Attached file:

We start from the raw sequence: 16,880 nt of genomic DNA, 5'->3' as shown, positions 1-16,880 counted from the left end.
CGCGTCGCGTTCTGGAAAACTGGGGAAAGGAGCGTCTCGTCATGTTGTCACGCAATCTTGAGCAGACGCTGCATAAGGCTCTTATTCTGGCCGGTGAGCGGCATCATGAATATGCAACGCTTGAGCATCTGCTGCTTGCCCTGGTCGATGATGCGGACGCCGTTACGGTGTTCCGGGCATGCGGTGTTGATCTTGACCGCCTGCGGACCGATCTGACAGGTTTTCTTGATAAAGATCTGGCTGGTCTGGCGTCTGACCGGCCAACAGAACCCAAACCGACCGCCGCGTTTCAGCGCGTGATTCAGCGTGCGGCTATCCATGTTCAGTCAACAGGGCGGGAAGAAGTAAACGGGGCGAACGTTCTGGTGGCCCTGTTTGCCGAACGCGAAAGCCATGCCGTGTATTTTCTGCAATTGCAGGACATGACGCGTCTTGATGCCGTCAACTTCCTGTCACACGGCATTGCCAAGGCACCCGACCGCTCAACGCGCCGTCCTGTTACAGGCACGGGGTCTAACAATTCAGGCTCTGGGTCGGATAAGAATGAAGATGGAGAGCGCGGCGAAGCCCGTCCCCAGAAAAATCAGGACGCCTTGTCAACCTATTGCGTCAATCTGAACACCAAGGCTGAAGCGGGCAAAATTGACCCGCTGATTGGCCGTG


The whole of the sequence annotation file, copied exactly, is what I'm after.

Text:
We start from the raw sequence: 16,880 nt of genomic DNA, 5'->3' as shown, positions 1-16,880 counted from the left end.
CGCGTCGCGTTCTGGAAAACTGGGGAAAGGAGCGTCTCGTCATGTTGTCACGCAATCTTGAGCAGACGCTGCATAAGGCTCTTATTCTGGCCGGTGAGCGGCATCATGAATATGCAACGCTTGAGCATCTGCTGCTTGCCCTGGTCGATGATGCGGACGCCGTTACGGTGTTCCGGGCATGCGGTGTTGATCTTGACCGCCTGCGGACCGATCTGACAGGTTTTCTTGATAAAGATCTGGCTGGTCTGGCGTCTGACCGGCCAACAGAACCCAAACCGACCGCCGCGTTTCAGCGCGTGATTCAGCGTGCGGCTATCCATGTTCAGTCAACAGGGCGGGAAGAAGTAAACGGGGCGAACGTTCTGGTGGCCCTGTTTGCCGAACGCGAAAGCCATGCCGTGTATTTTCTGCAATTGCAGGACATGACGCGTCTTGATGCCGTCAACTTCCTGTCACACGGCATTGCCAAGGCACCCGACCGCTCAACGCGCCGTCCTGTTACAGGCACGGGGTCTAACAATTCAGGCTCTGGGTCGGATAAGAATGAAGATGGAGAGCGCGGCGAAGCCCGTCCCCAGAAAAATCAGGACGCCTTGTCAACCTATTGCGTCAATCTGAACACCAAGGCTGAAGCGGGCAAAATTGACCCGCTGATTGGCCGTG